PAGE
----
My counselor has been fairly patient with me.  She’s realistic about the fact that I have a LOT of current external stress in my life and she’s let me talk about that.  But in the past 6 months she’s begun to push me to talk about my past, my childhood, my core beliefs, and my trauma.  She’s also started to call me out when I disassociate in the session as a way of coping with feelings, memories and flashbacks.

I like disassociating to cope with feelings, memories and flashbacks.

It’s kinda my thing.

Most people don’t even realize I’m doing it.  Even fewer people would point it out.  Nobody else would purposefully try to stop me from using it as a way of coping.  I’ve always thought of disassociating as a self preservation, self protection mechanism.  I always thought I was coping if I zoned out to make a flashback less intense or make it stop.  I was coping.  It helped me survive, but maybe now there are other options…

My counselor wants me to stay present.  She wants me to TALK ABOUT what’s happening for me.  She wants me to describe it.  Or at least she wants me to stay with her in the room while it’s happening.  It’s very uncomfortable.   “But I LIKE disassociating!”  I whine…  “But it works!” I attempt to convince her.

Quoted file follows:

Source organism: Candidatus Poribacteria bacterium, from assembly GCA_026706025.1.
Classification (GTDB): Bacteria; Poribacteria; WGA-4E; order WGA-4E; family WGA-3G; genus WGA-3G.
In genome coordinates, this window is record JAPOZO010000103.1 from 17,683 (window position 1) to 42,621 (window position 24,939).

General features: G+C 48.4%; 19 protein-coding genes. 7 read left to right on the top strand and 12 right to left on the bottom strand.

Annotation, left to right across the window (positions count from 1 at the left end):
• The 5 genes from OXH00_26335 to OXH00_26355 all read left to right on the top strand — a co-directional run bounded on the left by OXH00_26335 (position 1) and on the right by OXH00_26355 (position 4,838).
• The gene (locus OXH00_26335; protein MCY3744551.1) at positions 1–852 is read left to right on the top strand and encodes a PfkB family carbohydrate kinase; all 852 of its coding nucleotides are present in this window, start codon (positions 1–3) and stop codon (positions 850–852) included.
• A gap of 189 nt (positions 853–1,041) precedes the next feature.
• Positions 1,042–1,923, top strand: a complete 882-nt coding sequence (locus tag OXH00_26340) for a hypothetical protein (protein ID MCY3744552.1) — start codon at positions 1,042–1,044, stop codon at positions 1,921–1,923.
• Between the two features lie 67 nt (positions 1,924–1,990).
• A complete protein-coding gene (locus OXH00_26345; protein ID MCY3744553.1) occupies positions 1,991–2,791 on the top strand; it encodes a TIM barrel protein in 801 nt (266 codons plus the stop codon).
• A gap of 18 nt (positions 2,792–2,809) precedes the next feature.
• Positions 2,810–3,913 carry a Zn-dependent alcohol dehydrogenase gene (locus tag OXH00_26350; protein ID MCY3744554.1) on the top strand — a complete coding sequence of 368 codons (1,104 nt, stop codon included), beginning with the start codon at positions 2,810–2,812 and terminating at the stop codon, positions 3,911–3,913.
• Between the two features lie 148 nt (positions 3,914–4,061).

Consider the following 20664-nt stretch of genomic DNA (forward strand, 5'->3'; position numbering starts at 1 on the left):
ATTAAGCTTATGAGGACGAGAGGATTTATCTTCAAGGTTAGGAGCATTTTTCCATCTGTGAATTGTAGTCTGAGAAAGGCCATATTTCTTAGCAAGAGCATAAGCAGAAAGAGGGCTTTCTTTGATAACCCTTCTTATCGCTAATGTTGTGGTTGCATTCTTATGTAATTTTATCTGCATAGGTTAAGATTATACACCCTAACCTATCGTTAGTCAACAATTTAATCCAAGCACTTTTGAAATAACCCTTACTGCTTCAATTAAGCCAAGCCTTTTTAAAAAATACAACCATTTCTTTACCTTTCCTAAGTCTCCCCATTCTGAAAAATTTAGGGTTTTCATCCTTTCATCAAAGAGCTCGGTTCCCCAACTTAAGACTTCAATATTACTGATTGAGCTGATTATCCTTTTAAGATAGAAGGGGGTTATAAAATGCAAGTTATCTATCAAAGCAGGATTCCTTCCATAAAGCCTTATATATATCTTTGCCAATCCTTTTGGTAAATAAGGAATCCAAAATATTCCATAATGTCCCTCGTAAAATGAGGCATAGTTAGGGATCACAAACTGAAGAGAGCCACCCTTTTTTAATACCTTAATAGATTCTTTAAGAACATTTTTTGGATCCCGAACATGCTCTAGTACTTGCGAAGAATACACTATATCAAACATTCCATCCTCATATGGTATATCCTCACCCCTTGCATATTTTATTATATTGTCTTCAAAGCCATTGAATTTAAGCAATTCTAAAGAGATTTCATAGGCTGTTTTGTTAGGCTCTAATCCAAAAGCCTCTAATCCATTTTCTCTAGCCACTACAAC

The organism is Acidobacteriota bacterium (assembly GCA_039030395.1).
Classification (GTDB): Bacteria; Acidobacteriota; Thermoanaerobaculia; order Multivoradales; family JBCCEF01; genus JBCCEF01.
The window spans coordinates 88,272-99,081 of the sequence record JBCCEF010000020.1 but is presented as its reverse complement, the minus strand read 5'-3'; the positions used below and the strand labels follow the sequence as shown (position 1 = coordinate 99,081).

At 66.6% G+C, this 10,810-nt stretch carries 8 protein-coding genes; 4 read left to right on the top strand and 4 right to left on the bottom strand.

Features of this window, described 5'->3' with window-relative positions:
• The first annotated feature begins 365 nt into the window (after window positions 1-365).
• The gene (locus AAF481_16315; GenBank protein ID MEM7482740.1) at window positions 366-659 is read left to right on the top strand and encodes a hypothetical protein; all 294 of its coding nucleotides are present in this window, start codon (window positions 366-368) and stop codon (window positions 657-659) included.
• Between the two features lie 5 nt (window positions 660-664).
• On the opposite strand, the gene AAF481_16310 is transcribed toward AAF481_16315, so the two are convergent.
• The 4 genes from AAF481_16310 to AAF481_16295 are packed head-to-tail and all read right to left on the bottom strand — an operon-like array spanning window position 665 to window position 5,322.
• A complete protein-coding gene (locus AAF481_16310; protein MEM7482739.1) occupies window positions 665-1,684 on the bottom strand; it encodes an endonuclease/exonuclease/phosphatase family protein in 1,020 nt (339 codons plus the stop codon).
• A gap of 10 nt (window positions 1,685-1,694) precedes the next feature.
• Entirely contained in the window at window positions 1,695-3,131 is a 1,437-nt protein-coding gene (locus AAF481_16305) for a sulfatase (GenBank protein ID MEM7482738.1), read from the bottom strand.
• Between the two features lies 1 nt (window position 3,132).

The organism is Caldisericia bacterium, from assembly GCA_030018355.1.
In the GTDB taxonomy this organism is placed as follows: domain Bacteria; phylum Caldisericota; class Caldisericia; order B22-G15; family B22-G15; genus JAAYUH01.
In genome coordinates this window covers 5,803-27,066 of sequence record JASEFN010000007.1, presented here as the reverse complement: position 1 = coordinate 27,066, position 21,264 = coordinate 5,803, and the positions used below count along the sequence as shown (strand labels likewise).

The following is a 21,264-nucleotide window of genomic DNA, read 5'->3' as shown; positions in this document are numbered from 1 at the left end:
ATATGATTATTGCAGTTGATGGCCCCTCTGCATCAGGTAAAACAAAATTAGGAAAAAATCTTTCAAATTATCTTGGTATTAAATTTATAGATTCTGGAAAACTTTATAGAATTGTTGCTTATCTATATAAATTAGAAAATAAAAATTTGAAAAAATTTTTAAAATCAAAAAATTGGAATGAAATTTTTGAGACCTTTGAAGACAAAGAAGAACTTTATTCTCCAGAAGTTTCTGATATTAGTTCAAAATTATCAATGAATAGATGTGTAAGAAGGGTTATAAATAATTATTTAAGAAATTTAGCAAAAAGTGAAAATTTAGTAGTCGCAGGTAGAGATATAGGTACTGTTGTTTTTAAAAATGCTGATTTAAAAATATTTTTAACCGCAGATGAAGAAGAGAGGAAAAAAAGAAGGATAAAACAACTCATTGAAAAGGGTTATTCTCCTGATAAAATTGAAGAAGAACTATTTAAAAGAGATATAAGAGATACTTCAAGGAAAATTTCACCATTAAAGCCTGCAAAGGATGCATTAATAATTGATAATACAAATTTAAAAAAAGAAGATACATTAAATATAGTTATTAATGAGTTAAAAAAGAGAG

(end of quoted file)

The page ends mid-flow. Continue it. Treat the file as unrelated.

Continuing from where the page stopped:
She reminds me that I’m not alone.  That she is there to help me out of the feelings, body  memories and sensations.  That I don’t need disassociation and that maybe by zoning out I’m not actually allowing myself the space I need to heal.  Maybe I’m just stuck in a constant space of just surviving.  Maybe disassociating is actually taking up an intense amount of spoons to maintain.  Maybe zoning out is zapping my energy.